Marriage complexity: When women kill

The issue of domestic violence becomes bizarre when it is a woman who is accused of the crime. A seemingly invariable defence is that they were, in fact, the abused, and acted simply in self-defence. At worst, murder committed by women would only be ‘justified’ as a means of survival-a survival instinct.

The issue of domestic violence becomes bizarre when it is a woman who is accused of the crime. A seemingly invariable defence is that they were, in fact, the abused, and acted simply in self-defence. At worst, murder committed by women would only be ‘justified’ as a means of survival-a survival instinct.

That is why the sole explanation offered by criminologists for violence committed by a woman is that it is involuntary. But what is the problem exactly?

The recent murderess in police detention reminds us of several other incidents, where men were hacked to death by their wives, ostensibly to retain family property.

 According to the Rwandan marital laws, couples vow to either share whatever property they have at the time of marriage, or start sharing whatever they earn after living together, or keep separately their property.

 The choice is there for the couple to decide, but surprisingly, the majority of couples opt for complete sharing of the property (isaranganya mutungo rusange).

This means that whatever one owned (either a woman or a man) before living together will belong to the two of them. This is where things go wrong since some men or women, marry as a strategy to gain property, when the other dies.

 It is a dangerous situation that the society has ignored, with seemingly no solutions. You know the cultural dynamics in Rwanda.  A bride/or groom cannot be allowed to take what people would call unfriendly decision- to separate property with your sweetheart.

The eyes of the two families present, while couples are vowing the ‘until death do us apart’-akaramata, do not give couples a chance to think critically.

“I wish I knew what I was doing when swearing-it was a great mistake I made. I am no longer at good terms with my wife, and the unfortunate thing about it all, is that when we divorce, we shall share all the property. She may even take a bigger proportion, since women are given an upper hand in court. Yet she found me with all the property,” laments Kanamugire (not real names), as he ponders going to court to file for divorce.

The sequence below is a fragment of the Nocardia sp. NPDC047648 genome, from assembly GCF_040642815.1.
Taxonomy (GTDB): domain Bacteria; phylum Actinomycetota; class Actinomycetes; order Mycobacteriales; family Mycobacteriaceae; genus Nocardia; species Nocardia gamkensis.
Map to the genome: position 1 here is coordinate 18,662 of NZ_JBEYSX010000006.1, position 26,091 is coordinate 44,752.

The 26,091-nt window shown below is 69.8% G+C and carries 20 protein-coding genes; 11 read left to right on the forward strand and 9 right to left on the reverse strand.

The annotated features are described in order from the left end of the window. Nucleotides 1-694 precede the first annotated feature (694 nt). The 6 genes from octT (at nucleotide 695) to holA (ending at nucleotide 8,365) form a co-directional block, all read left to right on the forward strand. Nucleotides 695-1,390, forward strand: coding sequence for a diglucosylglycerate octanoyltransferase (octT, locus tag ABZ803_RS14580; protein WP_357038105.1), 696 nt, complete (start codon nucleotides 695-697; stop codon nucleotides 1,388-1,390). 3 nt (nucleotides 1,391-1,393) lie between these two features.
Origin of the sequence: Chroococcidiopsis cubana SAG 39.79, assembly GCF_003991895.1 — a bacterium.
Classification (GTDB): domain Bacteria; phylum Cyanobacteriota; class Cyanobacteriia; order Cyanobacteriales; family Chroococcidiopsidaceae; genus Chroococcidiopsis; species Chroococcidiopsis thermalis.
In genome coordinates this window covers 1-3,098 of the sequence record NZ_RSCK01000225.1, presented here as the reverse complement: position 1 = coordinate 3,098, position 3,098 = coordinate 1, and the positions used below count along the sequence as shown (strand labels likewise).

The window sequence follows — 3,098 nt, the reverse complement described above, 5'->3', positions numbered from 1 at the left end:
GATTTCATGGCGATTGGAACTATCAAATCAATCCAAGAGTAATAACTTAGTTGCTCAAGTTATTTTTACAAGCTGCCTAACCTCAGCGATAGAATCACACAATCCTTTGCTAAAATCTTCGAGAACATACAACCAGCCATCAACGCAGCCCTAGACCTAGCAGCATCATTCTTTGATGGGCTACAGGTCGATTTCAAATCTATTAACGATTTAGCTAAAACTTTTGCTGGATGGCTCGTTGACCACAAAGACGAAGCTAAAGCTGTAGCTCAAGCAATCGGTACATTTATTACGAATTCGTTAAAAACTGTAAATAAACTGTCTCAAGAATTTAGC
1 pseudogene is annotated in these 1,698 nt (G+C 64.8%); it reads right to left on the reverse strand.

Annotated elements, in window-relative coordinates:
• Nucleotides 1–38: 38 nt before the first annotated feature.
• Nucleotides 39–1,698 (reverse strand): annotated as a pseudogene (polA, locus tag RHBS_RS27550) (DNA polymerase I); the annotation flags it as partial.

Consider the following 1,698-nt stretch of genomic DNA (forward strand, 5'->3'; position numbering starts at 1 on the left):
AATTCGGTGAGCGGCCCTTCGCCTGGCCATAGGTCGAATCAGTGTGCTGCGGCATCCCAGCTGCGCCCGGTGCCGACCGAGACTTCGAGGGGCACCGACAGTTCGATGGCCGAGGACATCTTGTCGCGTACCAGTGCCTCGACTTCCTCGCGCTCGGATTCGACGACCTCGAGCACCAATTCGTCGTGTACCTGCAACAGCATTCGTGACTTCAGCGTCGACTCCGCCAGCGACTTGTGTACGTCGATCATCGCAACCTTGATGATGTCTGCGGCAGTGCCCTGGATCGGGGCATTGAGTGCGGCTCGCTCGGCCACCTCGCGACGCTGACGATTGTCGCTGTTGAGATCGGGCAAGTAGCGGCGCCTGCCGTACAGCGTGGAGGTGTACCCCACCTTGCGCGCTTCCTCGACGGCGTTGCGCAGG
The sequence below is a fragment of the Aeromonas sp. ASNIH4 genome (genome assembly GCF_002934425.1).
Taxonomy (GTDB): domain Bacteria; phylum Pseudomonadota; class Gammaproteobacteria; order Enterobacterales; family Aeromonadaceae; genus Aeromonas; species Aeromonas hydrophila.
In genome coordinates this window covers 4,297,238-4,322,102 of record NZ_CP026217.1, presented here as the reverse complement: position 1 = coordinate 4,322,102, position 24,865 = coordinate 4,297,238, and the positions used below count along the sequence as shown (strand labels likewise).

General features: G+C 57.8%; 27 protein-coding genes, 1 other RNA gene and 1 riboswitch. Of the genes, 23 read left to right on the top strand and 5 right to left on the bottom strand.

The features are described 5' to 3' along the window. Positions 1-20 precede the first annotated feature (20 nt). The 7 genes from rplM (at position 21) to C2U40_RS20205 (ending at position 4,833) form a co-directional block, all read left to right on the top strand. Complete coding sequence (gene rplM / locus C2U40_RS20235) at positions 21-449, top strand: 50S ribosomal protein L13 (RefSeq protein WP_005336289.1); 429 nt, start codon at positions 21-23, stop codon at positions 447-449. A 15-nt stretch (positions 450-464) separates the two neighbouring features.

What should be done in my view is not to rush people into swearing in for permanent relationship-wife and husband until nature decides otherwise.

People should instead be sensitized on the importance, and advantages of getting officially married, as the law of the land demands. Further more couples must be given time and taught the dynamics involved in taking such vows.

This will keep away regrets and possible family wrangles and, murders based on property. I am not saying that the recent murder was based on property with certainty, but we have had many murders based on the same in the past.

We cannot thus rule out more in future! We need to take precautions.

Yes, women may kill men to retain property whenever they feel threatened by their partners, but men may also kill women so that they retain property.

I talk about women killing men to retain property, just because the nature of the ‘Rwandan patriarchal’ society which, like many in Africa, has made men stronger economically than women.

It is therefore the duty of law makers and other stakeholders, to promote official marriage with care and concern, so that whoever takes a vow doesn’t end up creating problems not only to himself or herself, but also to the whole society in general.

We have gone as far as telling people to make communal vow in marriage- I am afraid such decision may have adverse effects in future.

Otherwise, the whole marriage law in Rwanda is generally good and gender sensitive, compared to many others in the region. What is lacking is proper procedure-we should not allow people to be ‘ambushed’ by laws for it works against the society.

mugitoni@yahoo.com

 

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